Simple Steps to Optimize Your Cloud Costs
In an on-premise environment, you know where your IT money is going. There is an upfront capital cost, and any additional spending requires provisioning and planning. In a cloud environment, however, the pricing is new and varies to match the flexibility that your cloud infrastructure provides. You’re charged for what you provision and use, which is definitely an advantage. But the same plus point can become a problem. For instance, if someone in the office forgets to turn off a virtual machine or provisions something that’s not really needed, your cloud costs could spiral out of control. Cloud offers a lot of elasticity making it easy to subscribe to multiple resources at any time. And if you over-provision, you will spend more than what was required. Without strict cost-management measures, your cloud costs could become very high.
Let’s look at some simple steps you can take to check cloud cost sprawls.
Optimizing workloads and resources in the cloud is a great way to reduce the possibility of unexpected cost spikes. Your IT team needs to check for outliers like abandoned resources, incorrect provisioning, unused resources and so on, and plug leaks and optimize under-used or forgotten resources in order to control costs.
To achieve optimization, extensive visibility into the cloud infrastructure is fundamental. This is especially necessary for large organizations with huge cloud infrastructure, which allows inefficiencies and unused/ over-provisioned/ under-utilized resources to slip through the cracks. Good visibility also helps avoid hidden costs that can occur as your organization continues to scale.
It is likely that you have a decentralized control system to manage your cloud infrastructure. Though this is definitely a good option, the downside is that decentralization allows a larger number of employees to exert control over your cloud infrastructure resulting in chaos. But with detailed reports and a real-time dashboard, you can define a set of rules related to cloud spend and sudden cost spikes, so that deviations can trigger an alarm. Visibility into the actual number of licenses and users required will also help with billing, especially when multiple departments with different cost codes are using the cloud. Build a clear way of tracking who is using what, so you know what you’re being billed for.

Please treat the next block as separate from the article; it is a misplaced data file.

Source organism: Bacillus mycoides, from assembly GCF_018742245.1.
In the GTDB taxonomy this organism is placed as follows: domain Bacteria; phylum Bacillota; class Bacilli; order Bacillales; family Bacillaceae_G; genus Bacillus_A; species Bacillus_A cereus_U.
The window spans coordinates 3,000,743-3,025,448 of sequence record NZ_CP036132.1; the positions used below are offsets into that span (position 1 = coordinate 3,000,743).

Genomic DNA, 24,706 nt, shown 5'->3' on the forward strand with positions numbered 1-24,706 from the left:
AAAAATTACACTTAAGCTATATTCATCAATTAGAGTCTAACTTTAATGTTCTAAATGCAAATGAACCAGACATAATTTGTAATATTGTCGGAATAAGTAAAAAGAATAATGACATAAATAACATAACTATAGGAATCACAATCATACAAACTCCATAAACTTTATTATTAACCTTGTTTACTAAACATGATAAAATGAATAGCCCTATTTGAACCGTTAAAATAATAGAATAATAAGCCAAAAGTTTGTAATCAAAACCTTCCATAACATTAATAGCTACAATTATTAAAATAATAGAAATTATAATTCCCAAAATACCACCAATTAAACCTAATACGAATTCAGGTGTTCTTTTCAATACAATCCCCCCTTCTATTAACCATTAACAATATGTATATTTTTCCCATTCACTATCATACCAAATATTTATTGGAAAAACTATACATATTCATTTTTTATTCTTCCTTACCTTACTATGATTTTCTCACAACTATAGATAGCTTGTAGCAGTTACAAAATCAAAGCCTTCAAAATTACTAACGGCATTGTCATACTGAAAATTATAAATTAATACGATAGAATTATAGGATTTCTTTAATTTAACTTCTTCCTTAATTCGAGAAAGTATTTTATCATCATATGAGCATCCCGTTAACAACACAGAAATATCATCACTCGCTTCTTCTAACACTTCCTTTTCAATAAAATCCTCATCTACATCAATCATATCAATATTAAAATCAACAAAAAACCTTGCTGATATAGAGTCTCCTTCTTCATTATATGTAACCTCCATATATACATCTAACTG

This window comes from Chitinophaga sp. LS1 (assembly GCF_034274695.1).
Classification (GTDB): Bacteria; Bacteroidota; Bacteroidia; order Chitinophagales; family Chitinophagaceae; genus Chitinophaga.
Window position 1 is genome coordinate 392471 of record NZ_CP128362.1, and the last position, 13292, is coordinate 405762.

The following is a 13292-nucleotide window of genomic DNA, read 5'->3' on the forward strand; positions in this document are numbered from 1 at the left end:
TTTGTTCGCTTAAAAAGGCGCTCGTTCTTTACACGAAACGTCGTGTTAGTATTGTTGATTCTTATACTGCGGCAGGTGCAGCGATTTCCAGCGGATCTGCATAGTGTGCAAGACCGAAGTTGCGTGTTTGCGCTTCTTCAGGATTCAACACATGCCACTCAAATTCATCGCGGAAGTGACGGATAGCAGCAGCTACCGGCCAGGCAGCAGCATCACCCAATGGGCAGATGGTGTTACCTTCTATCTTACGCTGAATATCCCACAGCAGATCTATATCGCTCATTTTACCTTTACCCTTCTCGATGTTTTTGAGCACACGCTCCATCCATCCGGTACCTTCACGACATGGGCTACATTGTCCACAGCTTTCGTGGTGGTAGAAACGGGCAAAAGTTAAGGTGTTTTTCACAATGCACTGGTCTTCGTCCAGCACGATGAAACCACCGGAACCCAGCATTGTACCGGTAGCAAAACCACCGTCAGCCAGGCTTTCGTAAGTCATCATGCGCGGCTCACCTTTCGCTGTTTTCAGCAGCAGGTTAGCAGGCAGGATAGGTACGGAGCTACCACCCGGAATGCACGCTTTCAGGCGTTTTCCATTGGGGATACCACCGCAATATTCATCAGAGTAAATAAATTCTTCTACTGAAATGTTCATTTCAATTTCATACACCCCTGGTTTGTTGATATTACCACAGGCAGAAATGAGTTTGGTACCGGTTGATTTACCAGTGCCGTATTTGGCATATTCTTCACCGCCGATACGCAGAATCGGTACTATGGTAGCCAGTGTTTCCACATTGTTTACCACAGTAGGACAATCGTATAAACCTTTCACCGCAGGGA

This may not be a direct way to cut cloud costs, but think of how many millions (or more) can be lost if your cloud infrastructure has chinks in its armour. Even a momentary security lapse can expose your organization to cyber-attacks, fixing which is hugely expensive.
There are several tools available that offer cloud service providers with functions-as-a-service, in which the tool automatically shuts down cloud resources during non-working hours. You can also invest in cloud schedulers, like Kubernetes, that can start and stop compute instances as per a pre-defined schedule. Of course, the irony is that you could be spending money to save on cloud costs! That’s why your IT team should invest time in continually assessing and monitoring your cloud infrastructure, and right-size and auto-scale in order to control costs.
The most effective way to avoid overspending is to be aware of what you truly need ahead of time. A lot of organizations make the mistake of overprovisioning, as a result of which they are saddled with idle and/or underutilized resources. Right-sizing will allow you to analyze what you’re spending on, identify growth areas and monitor cloud usage.
Check cloud contracts
Before you sign on that dotted line, make sure you have read (and re-read) the scope and terms of service and features you’re entitled too. For instance, there are some cloud providers that do not offer features like security as a bundle with the basic offering. Security is sold as a value-add on and is charged separately. So make sure you know what you’re getting from your cloud provider in order to avoid nasty surprises later. Some organizations pick a low-cost provider in order to save on cloud investment and end up paying more for even basic features. Selecting a premium cloud service vendor could prove more cost-effective when you consider all the features offered.
To sum up, controlling cloud costs requires a shift in the way your IT team looks at managing operations. Most IT teams are better trained to manage on-premise infrastructure. However, to ensure effective cost control in cloud implementations, they need to analyze and manage cloud cost and leverage cloud cost management tools, weed out inefficiencies and set in place long-term best practices. Most unexpected spikes in cloud costs are a consequence of a lack of visibility about the consumption patterns and usage trends, poor planning, a lack of automation, and the inability of the IT team to understand that unlike on-premise layouts, cloud infrastructures are more fluid and changing. What’s certain is that cloud cost optimization is key to cloud success.